|Tuesday, June 20, 1905||The Globe (Toronto)||Page 1|
Fine steamer burned.
Four sailors lose their lives at Collingwood.
Destruction of the Northern Navigation Company's steamer City of Collingwood and the Grand Trunk freight sheds by fire.
Special Despatch to The Globe.
Collingwood, June 19.—Four lives were lost this morning by the burning of the Northern Navigation Company's fine steamer City of Collingwood and the Grand Trunk freight sheds here. The men who were burned to death are:
James Meade, fireman, Prescott.
Lyman Peters, deck hand, Owen Sound.
A. McLennan, deck hand, East Tawas, Mich.
An unknown fireman.
The flames were master of the situation in ten minutes after they were discovered by the watchman, and in less than half an hour were in control of the extensive freight sheds of the Grand Trunk. The heat was so intense that the firemen were unable to do anything towards saving the steamer or the freight sheds, and turned their attention towards saving the surrounding property. The steamer Britannic, which arrived the evening before in a disabled condition, and which was lying along the City of Collingwood, was moved to a place of safety, but not a minute too soon, and, as it was, she was slightly scorched.
Desparate attempts were made to save the four unfortunate men who lost their lives, but all without success. They were shut in by a sheet of flame, and it was impossible to reach them. Captain Wright and two of the crew whom he went to rescue were obliged to jump from the hurriance deck to the dock, while two members of the cabin crew were forced to leap into the water and swim across the harbor to the town wharf.
The City of Collingwood was the flagship of the Georgian Bay division of the Northern Navigation Company's fleet. She was a wooden vessel and was built in Owen Sound in 1893 by Captain John Simpson, the veteran shipbuilder. Her length was 215 feet, beam 34 feet and 12 feet 6 inches depth of hold. Since the beginning of the season she has been making regular trips out of this port of Sault Ste. Marie, and only arrived from her regular trip yesterday morning, to be sent out a few hours later to the relief of her sister steamer, Britannic, which she brought lashed to her side about 10.30 o'clock last night. She was captained by Captain A. M. Wright, the other officers being: W. McLean, first mate; J. D. Montgomery, second mate; J. Taylor, chief engineer; M. Kirk, assistant engineer; B. Batten, purser; E. W. Roblin, assistant purser, and J., Hunter, steward. Her loss is a serious matter to her owners, as next week she was about to enter upon the excursion business. Her place, however, will be taken by another steamer of the line, and no interruption will take place in the company's running schedule.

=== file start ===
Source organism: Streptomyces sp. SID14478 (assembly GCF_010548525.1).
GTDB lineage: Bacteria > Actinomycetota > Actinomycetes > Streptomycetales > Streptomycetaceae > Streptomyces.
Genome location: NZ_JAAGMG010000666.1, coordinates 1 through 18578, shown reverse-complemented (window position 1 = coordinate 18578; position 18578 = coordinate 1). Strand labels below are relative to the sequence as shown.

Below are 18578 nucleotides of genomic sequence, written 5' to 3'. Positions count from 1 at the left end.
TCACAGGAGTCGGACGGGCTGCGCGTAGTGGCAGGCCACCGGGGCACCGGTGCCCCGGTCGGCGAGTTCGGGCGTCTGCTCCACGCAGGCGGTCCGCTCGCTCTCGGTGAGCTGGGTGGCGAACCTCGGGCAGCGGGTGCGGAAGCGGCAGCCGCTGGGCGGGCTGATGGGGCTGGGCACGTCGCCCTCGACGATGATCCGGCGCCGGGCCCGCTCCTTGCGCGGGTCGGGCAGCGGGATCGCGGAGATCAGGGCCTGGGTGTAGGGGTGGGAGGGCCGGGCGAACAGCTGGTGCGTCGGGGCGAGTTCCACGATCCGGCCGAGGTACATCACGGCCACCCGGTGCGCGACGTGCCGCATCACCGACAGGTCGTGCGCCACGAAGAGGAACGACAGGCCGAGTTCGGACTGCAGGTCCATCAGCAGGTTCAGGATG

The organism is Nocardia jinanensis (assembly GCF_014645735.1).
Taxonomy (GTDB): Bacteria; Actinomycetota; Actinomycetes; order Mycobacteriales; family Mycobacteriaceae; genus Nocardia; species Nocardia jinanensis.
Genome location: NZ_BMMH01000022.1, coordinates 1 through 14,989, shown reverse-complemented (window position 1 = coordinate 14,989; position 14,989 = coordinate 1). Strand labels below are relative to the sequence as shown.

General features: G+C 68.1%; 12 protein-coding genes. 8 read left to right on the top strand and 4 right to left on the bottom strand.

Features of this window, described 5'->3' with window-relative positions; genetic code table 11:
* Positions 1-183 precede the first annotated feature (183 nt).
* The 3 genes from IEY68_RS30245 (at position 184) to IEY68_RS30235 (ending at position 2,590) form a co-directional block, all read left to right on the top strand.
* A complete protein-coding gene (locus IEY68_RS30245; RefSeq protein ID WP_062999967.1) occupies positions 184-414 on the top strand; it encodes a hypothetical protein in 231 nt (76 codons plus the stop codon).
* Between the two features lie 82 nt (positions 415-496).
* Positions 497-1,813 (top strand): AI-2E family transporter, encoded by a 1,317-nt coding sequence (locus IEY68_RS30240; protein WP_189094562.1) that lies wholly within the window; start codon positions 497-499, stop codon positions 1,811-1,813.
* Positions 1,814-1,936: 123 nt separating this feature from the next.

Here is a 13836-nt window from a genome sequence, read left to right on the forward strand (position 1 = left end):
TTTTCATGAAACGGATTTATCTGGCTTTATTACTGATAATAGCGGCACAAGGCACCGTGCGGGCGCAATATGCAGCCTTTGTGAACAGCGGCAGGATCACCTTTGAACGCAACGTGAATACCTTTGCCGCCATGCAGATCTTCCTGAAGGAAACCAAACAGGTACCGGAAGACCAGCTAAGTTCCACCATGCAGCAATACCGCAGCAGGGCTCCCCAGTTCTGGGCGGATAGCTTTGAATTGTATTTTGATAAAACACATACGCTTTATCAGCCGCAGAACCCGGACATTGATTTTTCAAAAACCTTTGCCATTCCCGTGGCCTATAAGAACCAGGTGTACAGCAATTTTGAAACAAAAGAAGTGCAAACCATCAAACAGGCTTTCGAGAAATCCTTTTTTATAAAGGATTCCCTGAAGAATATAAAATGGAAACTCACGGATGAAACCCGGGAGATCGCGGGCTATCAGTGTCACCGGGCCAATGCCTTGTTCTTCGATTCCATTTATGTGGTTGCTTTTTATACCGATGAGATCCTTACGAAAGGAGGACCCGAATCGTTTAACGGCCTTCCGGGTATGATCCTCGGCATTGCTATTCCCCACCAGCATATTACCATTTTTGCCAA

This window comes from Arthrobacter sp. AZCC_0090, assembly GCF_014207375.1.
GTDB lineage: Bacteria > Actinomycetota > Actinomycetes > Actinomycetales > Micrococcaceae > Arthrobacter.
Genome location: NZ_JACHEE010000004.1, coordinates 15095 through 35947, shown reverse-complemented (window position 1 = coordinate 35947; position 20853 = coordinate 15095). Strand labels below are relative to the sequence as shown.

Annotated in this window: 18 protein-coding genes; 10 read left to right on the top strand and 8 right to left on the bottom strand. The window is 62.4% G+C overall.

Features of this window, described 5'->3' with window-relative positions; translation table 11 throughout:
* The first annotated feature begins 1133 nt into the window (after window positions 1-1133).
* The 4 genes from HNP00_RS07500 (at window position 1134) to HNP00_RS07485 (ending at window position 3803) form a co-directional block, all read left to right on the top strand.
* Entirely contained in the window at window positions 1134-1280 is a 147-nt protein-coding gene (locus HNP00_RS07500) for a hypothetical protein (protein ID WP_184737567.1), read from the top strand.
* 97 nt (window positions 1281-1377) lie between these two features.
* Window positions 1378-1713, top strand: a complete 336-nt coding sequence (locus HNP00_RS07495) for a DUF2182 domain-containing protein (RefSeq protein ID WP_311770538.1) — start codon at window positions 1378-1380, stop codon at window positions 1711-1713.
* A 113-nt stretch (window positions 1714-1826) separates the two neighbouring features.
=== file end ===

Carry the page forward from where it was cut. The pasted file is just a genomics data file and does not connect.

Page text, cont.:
The steamer was valued at $125,000 and is fully insured in the British Lloyd's. The loss on the Grand Trunk wharf and shed will be about $10,000, on which the company carried their own insurance.
When the Northern Navigation Co. was reorganized a couple of years ago Mr. H. C. Hammond of Toronto was elected President. Among the Board of Directors are several other Toronto citizens. The capital authorized is $1,000,000, and the subscribed and paid-up is $840,000.
During the lifetime of the company the following steamers have been destroyed by fire:—The Northern Belle and Atlantic, while making for Parry Sound harbor, and the Parry Sound and Baltic in Collingwood harbor, in about the same place that the City of Collingwood was consumed by fire this morning.
District Passenger Agent J. D. Macdonald of Toronto and a number of other officials were on the first train.